stolid was our Word of the Day on 05/24/2016. Hear the podcast!
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Examples of stolid in a Sentence
She remained stolid during the trial.
the butler responded to the duchess's constant demands with stolid indifference
Recent Examples of stolid from the Web
There’s something a bit stolid in the performance of the Fourth, which doesn’t quite share the same sense of giddy excitement, but there too Dausgaard inspires the orchestra to impressive levels of dramatic fervor.
Many have missed Lennu’s enlivening presence during a stolid, largely uneventful campaign.
This happens again when Quavo shows up to rap a stolid verse.
In his book Archive Fever, French philosopher Jacques Derrida observed that archives promise a kind of stolid persistence, saying everything and changing nothing.
The two made quite a pair: Campbell, the charming Englishman with a boyish mop of hair, and Weiss, the stolid administrator tasked with keeping Campbell’s flights of fancy grounded in reality.
The stolid five-story structure at 220 E. Chicago Ave. was based on the traditional idea of the museum as a temple and treasure house.
Within the span of six months, Prime Minister Theresa May has gone from stolid, unremarkable prime minister to a pariah within her own party.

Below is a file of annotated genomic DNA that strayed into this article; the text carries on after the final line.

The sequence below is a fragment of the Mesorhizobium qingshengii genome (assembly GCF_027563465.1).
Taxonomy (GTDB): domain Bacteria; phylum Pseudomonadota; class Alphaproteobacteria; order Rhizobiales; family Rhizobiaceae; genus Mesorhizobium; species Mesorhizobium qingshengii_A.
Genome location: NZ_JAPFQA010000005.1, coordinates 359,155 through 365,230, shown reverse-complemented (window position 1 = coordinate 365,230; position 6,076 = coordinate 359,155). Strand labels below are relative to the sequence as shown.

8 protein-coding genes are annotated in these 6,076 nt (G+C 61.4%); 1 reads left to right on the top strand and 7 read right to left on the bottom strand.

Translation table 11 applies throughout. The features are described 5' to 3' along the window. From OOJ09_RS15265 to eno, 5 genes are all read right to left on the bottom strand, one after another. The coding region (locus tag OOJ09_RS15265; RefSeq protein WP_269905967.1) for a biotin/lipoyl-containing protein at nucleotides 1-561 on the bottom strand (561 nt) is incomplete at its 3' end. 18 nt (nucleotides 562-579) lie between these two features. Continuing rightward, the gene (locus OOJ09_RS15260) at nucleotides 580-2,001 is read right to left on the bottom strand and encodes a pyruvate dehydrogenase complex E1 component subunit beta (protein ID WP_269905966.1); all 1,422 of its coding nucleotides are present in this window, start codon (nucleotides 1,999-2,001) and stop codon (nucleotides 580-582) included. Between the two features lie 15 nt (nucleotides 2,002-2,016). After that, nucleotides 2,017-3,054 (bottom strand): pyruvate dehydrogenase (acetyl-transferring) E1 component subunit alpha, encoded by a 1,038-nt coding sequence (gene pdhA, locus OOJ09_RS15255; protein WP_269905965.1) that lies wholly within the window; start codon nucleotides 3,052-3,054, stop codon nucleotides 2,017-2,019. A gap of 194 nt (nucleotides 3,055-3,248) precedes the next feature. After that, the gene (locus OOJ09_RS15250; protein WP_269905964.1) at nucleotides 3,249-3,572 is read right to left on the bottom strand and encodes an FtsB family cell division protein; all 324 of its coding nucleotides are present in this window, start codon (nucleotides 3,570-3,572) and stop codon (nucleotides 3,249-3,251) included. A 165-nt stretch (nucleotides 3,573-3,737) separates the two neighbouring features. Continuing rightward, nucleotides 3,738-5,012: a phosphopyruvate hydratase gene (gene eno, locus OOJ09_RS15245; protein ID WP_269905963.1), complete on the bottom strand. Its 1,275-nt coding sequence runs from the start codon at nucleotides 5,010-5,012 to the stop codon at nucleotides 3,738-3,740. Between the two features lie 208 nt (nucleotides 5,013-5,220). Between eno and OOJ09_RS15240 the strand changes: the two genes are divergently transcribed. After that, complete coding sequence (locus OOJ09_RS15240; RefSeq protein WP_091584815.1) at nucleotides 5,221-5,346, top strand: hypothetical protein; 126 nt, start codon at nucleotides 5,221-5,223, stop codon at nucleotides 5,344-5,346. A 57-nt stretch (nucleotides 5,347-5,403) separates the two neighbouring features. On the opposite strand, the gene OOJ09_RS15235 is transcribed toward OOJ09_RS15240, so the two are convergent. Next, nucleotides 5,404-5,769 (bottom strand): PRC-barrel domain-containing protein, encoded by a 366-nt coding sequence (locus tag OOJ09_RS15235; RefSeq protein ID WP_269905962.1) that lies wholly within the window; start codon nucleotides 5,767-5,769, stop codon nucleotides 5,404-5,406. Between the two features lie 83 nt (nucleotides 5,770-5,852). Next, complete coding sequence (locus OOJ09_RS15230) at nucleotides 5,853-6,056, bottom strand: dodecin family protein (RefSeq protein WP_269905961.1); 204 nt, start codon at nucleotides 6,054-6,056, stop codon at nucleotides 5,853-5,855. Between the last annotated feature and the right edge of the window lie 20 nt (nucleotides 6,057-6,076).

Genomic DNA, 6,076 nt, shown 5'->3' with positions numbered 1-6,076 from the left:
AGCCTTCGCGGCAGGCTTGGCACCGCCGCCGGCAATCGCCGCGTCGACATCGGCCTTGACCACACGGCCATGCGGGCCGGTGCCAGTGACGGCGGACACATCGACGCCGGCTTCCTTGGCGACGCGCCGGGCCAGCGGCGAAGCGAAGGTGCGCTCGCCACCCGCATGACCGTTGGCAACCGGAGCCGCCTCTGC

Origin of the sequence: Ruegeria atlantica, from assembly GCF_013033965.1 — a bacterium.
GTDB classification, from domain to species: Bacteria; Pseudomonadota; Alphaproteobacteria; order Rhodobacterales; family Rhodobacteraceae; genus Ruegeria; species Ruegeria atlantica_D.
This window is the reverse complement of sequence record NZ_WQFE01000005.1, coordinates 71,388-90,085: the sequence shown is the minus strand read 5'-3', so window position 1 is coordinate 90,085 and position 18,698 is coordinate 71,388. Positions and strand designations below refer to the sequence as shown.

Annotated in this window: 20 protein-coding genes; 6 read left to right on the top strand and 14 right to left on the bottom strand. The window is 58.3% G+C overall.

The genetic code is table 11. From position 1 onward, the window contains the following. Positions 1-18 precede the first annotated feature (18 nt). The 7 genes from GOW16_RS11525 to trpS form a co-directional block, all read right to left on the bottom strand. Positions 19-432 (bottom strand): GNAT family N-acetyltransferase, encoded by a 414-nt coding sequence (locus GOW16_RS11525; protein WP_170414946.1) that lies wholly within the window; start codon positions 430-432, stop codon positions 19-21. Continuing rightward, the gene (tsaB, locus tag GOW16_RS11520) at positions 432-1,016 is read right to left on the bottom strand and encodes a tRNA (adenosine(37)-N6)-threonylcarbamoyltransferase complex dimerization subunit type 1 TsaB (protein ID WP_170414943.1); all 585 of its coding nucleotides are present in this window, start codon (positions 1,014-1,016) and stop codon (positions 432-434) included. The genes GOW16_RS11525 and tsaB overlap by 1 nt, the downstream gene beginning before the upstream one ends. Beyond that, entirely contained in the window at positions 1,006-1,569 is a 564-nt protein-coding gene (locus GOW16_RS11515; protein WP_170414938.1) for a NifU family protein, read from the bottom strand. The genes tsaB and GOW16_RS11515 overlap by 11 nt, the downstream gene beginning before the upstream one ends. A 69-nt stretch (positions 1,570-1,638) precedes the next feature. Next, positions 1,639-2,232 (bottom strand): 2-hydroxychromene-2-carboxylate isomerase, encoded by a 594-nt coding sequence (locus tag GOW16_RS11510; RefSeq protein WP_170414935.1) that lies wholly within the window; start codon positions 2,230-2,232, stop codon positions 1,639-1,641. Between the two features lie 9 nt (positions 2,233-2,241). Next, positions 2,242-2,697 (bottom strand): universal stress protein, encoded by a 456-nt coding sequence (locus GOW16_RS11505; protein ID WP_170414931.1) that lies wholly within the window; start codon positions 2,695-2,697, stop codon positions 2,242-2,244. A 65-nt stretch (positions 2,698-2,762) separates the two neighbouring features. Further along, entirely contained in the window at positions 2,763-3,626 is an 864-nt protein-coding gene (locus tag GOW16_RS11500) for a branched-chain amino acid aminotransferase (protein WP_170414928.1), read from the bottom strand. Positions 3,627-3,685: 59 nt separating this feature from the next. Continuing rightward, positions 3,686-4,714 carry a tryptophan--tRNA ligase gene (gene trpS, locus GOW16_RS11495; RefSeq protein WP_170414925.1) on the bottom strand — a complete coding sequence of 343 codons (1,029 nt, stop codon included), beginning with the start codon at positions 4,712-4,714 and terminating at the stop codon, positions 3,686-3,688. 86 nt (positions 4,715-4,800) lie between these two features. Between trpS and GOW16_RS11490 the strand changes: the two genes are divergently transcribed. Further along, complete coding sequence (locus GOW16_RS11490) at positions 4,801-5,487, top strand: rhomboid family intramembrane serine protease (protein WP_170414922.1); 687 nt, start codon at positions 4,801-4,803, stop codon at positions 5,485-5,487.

Though both have been working on pop's front lines, this project didn't come completely out of nowhere: the two have longstanding connections to stolid, rootsier forms of music.
These example sentences are selected automatically from various online news sources to reflect current usage of the word 'stolid.' Views expressed in the examples do not represent the opinion of Merriam-Webster or its editors. Send us feedback.
Sharpen Up With the History of stolid
Stolid derives from stolidus, a word that means "dull" or "stupid" in Latin. It is also distantly related to the word stultify, meaning "to cause to appear or be stupid, foolish, or absurdly illogical." The earliest examples of usage for stolid, dating back to the early 17th century, indicate that it too was originally associated with a lack of smarts; it was used to describe people who were considered dull or stupid because they didn't wear their emotions on their sleeves. By the 1800s, however, stolid was frequently appearing without the connotation of foolishness, and it continues to be free of such overtones today.
Origin and Etymology of stolid
First Known Use: circa 1600See Words from the same year
Synonym Discussion of stolid
- met the news with an impassive look
- was resolutely stoic even in adversity
- a phlegmatic man unmoved by tears
- charitable appeals met an apathetic response
- stolid workers wedded to routine
STOLID Defined for English Language Learners
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